Friday, June 13, 2008

American Express

By Stephen Dockery

When I arrived in the Middle East I had an initial feeling of humility that came from traveling in a country where I can't really speak the language and don’t know the culture. But after a while, I also noticed an opposite phenomenon. Unintentional and subtle, an air of arrogance hung around everywhere I went.

Getting past security at the front of the hotel? No big deal, just flash your white skin. Don’t know where you are? Speak English, and expect someone to understand you. Our group of men (the dorms are segregated) paraded into the Qatar University dorm without showing ID to the security guard. He just stood by helpless - his English wasn’t good enough to stop us, and I think he knew it.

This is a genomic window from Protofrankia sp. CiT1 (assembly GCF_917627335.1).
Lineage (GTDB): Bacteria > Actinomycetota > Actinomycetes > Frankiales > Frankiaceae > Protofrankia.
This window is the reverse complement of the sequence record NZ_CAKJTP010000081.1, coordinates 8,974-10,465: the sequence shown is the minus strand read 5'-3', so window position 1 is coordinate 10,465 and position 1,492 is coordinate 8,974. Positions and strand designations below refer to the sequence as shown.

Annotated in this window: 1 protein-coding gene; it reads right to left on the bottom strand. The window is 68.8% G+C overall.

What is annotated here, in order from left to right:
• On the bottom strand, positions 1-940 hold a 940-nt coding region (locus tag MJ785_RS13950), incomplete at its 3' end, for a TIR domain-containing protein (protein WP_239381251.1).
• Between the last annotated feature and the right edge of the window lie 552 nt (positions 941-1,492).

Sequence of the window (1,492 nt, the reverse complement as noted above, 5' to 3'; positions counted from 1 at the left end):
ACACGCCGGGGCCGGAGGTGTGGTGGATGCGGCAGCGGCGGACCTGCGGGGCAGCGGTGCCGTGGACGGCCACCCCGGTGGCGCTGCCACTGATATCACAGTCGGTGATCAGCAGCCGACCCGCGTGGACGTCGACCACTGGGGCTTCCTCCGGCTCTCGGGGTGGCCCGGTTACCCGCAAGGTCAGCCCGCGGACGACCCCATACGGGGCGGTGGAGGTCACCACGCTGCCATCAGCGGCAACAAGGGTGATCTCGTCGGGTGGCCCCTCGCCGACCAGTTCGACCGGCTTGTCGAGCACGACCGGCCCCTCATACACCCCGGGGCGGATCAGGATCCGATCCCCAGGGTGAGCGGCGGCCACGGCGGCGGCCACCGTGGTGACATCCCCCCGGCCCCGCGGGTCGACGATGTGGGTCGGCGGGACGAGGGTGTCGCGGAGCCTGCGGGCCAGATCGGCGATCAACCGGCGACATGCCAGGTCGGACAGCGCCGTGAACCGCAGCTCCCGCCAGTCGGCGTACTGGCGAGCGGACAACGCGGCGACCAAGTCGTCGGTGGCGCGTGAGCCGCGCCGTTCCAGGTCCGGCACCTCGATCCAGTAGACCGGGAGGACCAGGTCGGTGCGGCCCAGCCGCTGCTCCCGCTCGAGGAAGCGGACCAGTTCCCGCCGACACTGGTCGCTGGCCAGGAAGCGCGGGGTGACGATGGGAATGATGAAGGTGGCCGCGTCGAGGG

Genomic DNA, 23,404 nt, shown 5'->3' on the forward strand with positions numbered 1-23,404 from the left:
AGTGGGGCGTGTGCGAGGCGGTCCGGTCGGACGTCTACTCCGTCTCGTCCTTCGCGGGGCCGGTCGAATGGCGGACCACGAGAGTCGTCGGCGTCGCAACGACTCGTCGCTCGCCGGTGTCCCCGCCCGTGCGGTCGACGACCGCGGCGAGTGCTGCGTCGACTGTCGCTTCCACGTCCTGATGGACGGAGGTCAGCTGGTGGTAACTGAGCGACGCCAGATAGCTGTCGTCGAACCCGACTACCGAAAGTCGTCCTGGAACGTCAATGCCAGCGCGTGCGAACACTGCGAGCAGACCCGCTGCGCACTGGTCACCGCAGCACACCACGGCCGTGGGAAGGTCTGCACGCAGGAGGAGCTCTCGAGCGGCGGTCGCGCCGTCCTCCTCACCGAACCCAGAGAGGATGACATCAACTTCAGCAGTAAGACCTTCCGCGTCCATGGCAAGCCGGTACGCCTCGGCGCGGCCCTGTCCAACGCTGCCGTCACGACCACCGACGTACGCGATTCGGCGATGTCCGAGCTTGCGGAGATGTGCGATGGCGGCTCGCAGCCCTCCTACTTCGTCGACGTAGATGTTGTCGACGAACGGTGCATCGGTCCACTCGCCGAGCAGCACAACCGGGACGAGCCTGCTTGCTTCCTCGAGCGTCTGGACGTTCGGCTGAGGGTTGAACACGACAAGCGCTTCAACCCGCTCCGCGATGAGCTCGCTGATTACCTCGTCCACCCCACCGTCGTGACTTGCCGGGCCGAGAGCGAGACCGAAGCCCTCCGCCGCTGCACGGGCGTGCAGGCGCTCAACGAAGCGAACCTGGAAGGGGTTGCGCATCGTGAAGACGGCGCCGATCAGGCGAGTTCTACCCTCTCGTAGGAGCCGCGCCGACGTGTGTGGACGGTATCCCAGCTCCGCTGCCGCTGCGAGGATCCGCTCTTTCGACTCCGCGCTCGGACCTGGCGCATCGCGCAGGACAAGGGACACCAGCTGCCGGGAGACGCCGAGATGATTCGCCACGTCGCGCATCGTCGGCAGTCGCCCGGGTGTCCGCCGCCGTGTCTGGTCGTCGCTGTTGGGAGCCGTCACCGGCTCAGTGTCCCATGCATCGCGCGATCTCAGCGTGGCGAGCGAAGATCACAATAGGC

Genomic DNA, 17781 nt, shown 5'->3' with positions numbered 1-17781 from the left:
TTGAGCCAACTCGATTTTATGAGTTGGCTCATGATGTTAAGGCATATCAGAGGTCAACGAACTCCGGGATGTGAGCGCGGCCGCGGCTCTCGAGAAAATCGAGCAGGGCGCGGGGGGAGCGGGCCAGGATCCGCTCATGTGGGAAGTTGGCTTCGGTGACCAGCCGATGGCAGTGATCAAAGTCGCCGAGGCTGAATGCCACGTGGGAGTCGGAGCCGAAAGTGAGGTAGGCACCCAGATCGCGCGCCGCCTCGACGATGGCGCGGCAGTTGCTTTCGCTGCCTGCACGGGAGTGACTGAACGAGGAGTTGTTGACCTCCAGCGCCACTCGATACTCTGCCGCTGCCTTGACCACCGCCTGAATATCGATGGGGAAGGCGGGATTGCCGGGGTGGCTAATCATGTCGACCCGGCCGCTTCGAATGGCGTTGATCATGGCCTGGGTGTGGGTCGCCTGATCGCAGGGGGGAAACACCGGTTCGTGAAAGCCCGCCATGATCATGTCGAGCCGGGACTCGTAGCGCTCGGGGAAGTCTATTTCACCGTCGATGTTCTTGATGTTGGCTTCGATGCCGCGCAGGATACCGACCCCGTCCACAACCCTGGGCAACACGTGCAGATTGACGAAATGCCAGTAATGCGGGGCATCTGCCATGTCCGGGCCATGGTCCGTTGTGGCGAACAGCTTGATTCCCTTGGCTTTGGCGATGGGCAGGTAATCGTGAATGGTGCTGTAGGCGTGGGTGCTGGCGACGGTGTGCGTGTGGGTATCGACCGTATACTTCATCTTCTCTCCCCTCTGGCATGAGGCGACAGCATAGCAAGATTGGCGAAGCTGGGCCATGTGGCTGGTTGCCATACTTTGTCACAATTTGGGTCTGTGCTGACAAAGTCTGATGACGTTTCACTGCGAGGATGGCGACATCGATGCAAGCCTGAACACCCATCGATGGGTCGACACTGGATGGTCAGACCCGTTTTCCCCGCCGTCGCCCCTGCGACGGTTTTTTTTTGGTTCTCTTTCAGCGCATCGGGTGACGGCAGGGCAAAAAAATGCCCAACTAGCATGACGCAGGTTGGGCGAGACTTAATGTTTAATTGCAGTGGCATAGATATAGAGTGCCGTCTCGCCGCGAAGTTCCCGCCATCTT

The whole issue is made worse by the fact that our rights are protected far beyond that of an average Arab citizen (Egyptians on the trip had to hide their own nation's passports and produce their American passports to get any respect from the police or hotel security). The hotel security would toss you out of the hotel if you didn’t have a room there, or at least an American passport.

This could be the tourist feeling in any country, but its made worse by how strongly we stand out. The whole experience feels slightly superficial at times - you can walk around all you want, but you can't really know what it's like to be an Arab citizen even on the basic level of how people treat you.

1 comment:

Ethar El-Katatney said...

That's the Egyptian "open secret;" foreigners are treated better in every which way. And that's just the way it is.